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Your Home Is Not An Investment Investment 

Your Home Is Not An Investment

New Orleans, USA – April 22, 2018: Old Dauphine street historic district in Louisiana famous town, city, purple painted house wall colorful entrance, building nobodyGetty

We are incredibly lucky. We bought our first home in December 2012 for $163,500 and sold it in July of 2016 for $232,000. In 42 months, our home appreciated by $68,500, an increase of nearly 42% in three and a half years. Our home went up by nearly 12% annually, and despite this, our home was not a good “investment.”

To be clear: I am not complaining. This stroke of luck played no small part in our lives the past few years. I’m grateful for what it allowed us to do financially, so don’t mistake me saying it wasn’t a good investment for me saying it hasn’t enabled us to do things we otherwise may not have been able to.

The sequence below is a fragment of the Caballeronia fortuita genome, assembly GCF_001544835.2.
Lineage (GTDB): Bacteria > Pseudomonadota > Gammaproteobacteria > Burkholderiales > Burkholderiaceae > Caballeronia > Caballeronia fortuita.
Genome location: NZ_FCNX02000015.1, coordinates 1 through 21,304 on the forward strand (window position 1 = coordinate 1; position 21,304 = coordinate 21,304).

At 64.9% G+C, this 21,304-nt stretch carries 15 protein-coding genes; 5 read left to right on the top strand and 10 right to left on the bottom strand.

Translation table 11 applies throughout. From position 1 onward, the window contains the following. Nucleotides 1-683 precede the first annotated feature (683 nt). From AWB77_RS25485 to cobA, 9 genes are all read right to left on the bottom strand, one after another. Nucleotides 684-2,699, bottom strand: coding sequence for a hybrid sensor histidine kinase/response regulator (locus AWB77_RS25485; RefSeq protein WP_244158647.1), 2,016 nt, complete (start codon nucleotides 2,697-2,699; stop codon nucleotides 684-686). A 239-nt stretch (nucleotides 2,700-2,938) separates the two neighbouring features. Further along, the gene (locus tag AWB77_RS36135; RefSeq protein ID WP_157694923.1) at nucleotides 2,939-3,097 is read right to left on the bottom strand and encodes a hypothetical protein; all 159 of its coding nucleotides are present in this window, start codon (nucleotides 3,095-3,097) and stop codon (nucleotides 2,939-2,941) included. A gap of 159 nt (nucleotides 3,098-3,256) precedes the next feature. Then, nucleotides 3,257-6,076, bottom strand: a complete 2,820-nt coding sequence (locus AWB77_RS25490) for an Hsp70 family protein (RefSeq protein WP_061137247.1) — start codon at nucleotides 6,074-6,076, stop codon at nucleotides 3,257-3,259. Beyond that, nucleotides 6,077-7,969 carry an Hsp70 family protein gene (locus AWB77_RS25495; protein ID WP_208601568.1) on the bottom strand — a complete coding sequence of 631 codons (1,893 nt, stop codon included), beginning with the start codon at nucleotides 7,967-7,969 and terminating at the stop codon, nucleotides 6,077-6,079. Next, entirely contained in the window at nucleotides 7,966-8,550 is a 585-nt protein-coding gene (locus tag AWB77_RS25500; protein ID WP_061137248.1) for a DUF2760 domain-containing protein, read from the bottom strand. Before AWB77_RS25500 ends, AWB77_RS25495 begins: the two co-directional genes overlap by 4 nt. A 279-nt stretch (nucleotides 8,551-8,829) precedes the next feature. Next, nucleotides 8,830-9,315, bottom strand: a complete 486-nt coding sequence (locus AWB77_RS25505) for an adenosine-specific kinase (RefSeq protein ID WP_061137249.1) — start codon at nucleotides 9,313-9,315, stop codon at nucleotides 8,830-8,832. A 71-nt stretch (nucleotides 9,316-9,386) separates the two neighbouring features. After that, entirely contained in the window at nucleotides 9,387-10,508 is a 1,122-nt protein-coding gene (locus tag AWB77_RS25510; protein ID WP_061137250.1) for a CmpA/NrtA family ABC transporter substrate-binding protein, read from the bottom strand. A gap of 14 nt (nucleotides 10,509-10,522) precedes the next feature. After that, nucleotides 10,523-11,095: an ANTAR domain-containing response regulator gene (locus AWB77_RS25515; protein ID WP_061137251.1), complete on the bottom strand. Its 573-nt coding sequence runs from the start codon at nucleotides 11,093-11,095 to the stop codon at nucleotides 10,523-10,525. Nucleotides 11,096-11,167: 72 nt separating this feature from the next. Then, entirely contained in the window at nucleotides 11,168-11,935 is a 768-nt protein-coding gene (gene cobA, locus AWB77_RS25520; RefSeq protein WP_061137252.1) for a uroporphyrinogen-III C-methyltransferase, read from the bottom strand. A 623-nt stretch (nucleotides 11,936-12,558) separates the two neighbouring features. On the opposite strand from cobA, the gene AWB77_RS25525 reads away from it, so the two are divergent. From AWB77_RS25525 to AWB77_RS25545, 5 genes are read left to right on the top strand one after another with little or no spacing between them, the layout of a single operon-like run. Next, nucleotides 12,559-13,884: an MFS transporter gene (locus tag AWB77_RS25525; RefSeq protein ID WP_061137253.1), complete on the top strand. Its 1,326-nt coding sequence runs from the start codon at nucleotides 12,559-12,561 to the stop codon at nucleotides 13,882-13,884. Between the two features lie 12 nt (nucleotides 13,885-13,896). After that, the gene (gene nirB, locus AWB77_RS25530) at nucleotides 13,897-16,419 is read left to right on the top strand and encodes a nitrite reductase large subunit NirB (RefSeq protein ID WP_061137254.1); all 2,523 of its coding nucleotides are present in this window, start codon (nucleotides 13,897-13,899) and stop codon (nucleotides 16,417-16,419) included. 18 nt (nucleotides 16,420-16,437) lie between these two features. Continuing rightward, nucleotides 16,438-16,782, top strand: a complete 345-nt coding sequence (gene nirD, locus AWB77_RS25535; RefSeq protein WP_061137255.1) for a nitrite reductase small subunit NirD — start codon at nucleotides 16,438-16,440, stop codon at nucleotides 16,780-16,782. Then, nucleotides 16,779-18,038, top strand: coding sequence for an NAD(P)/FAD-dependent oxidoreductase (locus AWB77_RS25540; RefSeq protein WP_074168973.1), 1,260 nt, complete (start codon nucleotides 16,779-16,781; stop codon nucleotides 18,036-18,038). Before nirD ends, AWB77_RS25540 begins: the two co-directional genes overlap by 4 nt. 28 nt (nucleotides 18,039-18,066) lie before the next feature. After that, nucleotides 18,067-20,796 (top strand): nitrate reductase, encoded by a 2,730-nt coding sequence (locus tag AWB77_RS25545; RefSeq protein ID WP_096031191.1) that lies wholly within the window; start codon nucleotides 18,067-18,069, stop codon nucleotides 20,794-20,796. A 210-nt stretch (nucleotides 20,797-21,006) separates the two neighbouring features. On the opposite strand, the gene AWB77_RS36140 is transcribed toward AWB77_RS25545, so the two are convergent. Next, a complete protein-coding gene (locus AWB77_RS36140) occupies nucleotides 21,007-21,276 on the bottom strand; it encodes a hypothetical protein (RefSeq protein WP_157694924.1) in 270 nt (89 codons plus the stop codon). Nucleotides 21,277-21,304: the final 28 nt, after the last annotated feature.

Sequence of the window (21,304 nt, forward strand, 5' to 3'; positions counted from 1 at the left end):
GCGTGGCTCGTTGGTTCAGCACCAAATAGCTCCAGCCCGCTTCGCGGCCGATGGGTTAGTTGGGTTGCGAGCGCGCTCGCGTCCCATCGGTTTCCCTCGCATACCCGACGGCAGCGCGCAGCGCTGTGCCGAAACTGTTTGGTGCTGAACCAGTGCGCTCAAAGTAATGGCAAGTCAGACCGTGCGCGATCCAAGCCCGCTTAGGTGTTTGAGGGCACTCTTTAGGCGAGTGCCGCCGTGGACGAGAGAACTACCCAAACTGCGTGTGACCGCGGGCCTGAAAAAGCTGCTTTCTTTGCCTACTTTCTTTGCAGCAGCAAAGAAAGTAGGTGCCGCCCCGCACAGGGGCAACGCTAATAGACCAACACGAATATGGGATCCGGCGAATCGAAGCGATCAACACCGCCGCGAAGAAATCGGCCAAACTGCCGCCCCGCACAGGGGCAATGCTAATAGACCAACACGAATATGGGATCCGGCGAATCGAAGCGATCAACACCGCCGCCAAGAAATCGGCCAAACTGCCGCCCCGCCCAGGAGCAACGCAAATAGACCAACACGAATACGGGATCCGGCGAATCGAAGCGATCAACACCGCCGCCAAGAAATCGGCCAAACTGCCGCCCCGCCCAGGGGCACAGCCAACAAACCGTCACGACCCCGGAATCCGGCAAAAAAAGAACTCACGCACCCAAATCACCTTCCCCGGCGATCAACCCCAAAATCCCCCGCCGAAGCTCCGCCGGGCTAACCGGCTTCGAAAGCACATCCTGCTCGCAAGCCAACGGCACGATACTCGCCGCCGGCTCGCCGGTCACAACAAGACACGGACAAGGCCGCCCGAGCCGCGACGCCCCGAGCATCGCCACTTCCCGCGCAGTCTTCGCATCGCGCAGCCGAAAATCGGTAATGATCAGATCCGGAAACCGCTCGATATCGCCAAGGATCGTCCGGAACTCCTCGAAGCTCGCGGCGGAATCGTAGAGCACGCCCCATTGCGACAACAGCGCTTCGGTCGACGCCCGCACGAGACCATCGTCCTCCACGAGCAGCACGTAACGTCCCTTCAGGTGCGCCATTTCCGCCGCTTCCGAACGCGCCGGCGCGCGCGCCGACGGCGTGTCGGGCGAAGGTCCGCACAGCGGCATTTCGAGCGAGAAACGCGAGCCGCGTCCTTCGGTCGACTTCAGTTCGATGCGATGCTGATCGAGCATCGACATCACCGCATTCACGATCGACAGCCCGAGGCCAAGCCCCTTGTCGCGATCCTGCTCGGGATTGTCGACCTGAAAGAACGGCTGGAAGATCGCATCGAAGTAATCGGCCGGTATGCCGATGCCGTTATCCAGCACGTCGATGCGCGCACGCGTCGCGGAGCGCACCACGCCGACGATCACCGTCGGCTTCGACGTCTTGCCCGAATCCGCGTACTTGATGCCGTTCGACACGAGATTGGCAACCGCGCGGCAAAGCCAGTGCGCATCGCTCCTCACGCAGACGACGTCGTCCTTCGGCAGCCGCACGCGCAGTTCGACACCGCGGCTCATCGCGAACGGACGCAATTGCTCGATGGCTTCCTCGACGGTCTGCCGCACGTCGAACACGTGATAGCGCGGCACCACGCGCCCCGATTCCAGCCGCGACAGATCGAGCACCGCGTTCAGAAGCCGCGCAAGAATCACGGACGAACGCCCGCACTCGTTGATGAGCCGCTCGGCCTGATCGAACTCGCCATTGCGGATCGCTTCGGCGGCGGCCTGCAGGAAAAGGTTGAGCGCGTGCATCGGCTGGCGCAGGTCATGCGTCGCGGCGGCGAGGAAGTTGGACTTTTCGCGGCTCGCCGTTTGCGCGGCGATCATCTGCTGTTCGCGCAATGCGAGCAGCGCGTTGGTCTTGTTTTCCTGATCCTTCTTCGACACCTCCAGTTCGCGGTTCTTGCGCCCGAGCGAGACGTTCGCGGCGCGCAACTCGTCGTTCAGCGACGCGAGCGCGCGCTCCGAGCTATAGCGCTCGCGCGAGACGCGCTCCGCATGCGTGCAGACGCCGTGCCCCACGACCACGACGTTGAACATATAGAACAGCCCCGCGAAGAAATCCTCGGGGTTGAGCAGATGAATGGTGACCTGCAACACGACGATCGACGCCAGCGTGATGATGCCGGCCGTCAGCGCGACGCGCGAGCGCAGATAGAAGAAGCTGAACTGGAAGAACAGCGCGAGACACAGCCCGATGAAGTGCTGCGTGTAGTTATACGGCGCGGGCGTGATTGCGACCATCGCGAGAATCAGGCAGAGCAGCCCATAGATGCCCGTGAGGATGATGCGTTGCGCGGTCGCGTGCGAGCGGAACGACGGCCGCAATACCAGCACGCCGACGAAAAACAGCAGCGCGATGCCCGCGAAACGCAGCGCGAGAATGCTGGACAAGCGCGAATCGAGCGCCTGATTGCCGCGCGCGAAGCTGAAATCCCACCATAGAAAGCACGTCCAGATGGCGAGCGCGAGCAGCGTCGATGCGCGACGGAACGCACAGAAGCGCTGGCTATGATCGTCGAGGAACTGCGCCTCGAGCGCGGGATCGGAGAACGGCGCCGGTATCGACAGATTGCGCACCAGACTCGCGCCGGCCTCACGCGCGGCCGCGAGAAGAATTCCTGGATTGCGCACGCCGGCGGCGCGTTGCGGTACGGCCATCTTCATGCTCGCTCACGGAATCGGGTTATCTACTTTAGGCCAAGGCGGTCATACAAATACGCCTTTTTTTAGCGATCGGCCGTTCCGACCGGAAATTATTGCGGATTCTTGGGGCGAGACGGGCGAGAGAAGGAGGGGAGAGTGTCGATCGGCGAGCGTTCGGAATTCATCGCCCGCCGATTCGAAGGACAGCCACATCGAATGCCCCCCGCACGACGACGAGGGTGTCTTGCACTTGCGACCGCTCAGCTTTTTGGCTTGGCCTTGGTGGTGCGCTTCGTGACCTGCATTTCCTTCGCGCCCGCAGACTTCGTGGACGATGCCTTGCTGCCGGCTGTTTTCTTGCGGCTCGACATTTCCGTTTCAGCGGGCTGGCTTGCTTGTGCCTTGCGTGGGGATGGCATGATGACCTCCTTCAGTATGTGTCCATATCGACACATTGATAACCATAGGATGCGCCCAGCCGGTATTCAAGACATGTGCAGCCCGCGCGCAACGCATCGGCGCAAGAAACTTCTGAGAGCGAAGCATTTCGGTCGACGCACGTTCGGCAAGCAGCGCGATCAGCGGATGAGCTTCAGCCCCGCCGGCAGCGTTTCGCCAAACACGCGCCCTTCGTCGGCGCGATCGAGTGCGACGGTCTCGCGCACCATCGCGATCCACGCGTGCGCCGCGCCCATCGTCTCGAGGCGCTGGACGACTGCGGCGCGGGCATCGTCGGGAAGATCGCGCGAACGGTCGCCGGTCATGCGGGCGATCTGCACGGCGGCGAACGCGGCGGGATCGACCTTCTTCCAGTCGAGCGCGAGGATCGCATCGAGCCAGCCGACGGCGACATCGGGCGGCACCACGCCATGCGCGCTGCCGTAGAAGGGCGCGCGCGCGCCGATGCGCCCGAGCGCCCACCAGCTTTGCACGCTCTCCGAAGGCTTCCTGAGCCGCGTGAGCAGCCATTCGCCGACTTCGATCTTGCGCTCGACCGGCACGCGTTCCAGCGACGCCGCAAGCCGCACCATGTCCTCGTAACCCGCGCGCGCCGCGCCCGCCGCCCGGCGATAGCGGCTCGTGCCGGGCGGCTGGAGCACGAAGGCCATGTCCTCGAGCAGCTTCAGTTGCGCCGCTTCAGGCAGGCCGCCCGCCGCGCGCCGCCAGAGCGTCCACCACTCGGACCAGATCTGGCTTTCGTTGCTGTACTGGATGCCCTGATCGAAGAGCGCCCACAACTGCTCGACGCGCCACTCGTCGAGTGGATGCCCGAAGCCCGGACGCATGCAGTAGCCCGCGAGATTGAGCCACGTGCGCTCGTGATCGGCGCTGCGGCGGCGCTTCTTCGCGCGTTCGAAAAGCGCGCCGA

How can it be that a 12% annual increase isn’t a good investment? The math above leaves out all of the ongoing costs to own the home. Once you factor in everything we paid along the way, we basically broke even.

We Did (almost) Everything Right

We bought a home that needed minimal work for us to live in. We were lucky enough to be buying at a time with historically low interest rates, and were able to have a mortgage rate of just 3.375%. We put down a 20% down payment on the house, reducing the amount borrowed and eliminating the cost of Private Mortgage Insurance. We bought a very small home, only 1,000 square feet, so it was certainly a reasonable “starter” home.

Costs of Home Ownership

To purchase the home, we put down a down payment of $32,700. We paid an additional $8,519 in closing related costs, from inspections to appraisals to title insurance, etc.

[“source=forbes]

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